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A Hind Let Loose by Alexander Shields

For all tyrants will pretend some


2.

Such is the force of this truth in the case of circumstantiate, that it extorts the acknowledgment of the greatest authors ancient and modern, domestic and foreign, and even of all rational royalists (as Mr. Mitchel lays in his postscript to the forecited letter.) That it is lawful for any private person to kill a tyrant without a title, and to kill tories or open murderers, as devouring beasts, because the good of his action doth not only redound to the person himself, but to the whole commonwealth, and the person acting incurs the danger himself alone.

Tertullian, though a man loyal to excels, says, every man is a soldier inrolled to bear arms against all traitors and public enemies. The ancient ecclesiastical historian, Sozomen, relating the death of Julian, and intimating that he was supposed to have been slain by a Christian soldier, adds, Let none be so rash as to condemn the person that did it, considering he was thus courageous in behalf of God and religion, Sozom. Hist. lib. 6. cap. 2. Barclaius, a great royalist, faith, all antiquity agrees, that tyrants, as public enemies, may, most justly, be attacked and slain, not only by the community but also by every individual person thereof. Grotius de jure belli, lib. i. cap. 4. saith, If any person grasp at dominion by unjust war, or hath no title thereto by consent of the community, and no paction is made with him, nor allegiance granted, but retains possession by violence only, the right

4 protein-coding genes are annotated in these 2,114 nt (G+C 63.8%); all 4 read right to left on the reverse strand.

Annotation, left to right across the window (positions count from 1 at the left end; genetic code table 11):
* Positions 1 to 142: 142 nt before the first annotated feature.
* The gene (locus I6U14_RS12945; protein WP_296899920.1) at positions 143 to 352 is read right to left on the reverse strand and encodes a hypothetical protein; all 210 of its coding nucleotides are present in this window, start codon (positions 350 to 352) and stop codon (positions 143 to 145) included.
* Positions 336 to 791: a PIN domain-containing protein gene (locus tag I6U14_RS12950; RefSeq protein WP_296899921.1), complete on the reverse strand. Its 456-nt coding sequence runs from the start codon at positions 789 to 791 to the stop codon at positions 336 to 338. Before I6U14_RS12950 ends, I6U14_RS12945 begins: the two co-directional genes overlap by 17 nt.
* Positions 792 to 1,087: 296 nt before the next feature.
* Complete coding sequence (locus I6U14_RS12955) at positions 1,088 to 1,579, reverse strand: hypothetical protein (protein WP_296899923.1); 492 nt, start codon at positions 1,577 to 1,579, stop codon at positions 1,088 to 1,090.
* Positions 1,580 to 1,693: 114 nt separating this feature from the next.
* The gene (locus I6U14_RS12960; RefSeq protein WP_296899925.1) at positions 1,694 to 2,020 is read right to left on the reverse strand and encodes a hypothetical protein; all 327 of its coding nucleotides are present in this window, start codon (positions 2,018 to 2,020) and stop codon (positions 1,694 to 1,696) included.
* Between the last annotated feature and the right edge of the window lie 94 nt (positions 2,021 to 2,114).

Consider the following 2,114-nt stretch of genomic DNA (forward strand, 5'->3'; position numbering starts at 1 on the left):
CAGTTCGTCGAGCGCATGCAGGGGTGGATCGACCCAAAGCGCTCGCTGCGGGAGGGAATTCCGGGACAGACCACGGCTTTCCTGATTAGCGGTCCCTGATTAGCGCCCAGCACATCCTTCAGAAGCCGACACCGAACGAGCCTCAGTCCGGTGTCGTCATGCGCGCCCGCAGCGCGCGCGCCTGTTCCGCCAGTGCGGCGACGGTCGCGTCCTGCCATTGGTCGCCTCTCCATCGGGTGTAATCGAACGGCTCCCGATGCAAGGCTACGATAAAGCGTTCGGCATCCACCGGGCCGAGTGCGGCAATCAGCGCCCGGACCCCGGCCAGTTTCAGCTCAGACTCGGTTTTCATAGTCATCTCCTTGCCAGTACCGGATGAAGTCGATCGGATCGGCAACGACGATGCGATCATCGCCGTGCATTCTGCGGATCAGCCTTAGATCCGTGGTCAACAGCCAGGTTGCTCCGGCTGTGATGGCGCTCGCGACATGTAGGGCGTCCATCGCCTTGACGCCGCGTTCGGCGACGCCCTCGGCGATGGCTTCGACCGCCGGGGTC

of war remains; and therefore it is lawful to attack him as an enemy, who may be killed by any man, and that lawfully. Yea, king James VI. in his remonstrance for the right of kings, says, the public laws make it lawful and free for any private persons to enterprise against an usurper. Divines say the same. Chamier, Tom. 2. lib. 15. cap 12. Sect. 19. All subjects have right to attack tyrants. Alsted. Theolog. Gaf. cap. 17. reg. 9. p. 321. Any private man may and ought to cut off a tyrant, who is an invader, without a title; because in a hostile manner he invades his native country. And, cap. 1. 18. reg. 14. p. 332. 'It is lawful for every private man to kill a tyrant, who unjustly invades the government. But Dr. Ames concerning conscience, Book 3. Chap 31. concerning manslaughter, asserts all that is here pleaded for in express terms, Quest. 4. Whether or no is it lawful for a man to kill another by his own private authority? Ans. Sometimes it is lawful to kill, no public precognition preceeding; but then only, when the cause evidently requires that it should be done, and public authority cannot be got: For in that case, a private man is publicly constitute the minister of justice, as well by the permission of God, as the consent of all men. These propositions carry such evidence in them, that the authors thought it superfluous to confirm them, and sufficient to affirm them. And from any reason that can be adduced to prove any of these assertions, it will be as evident that this truth I plead for, is thereby confirmed, as that itself is thereby strengthened: for it will follow natively, if tyrants, and tyrants without a title, be to be thus dealt with,; then the monsters, of whom the question is, those notorious incendiaries and murdering public enemies, are also to be so served: for either these authors assert the lawfulness of so treating tyrants without a title, because they are tyrants, or because they want a title. If the first be said, then all tyrants are to be so served; and reason would say, and royalists will subscribe, if tyrants that call themselves kings may be so animadverted upon, because of their perniciousness to the commonwealth by their usurped authority, then the subordinate firebrands that are the immediate instruments of that destruction, the inferior emissaries that act it, and actually accomplish it, in murdering innocent people, may be so treated; for their persons are not more sacred than the other, nor more unpunishable. If the second be said, it is lawful to kill them, because they want a title; then it is either because they want a pretended title, or because they want a real and lawful one. The latter is as good as none, and it is proven, Head 2. Arg. 7. that no tyrants can have any. The former cannot be said, for all tyrants will pretend some, at least before they be killed.


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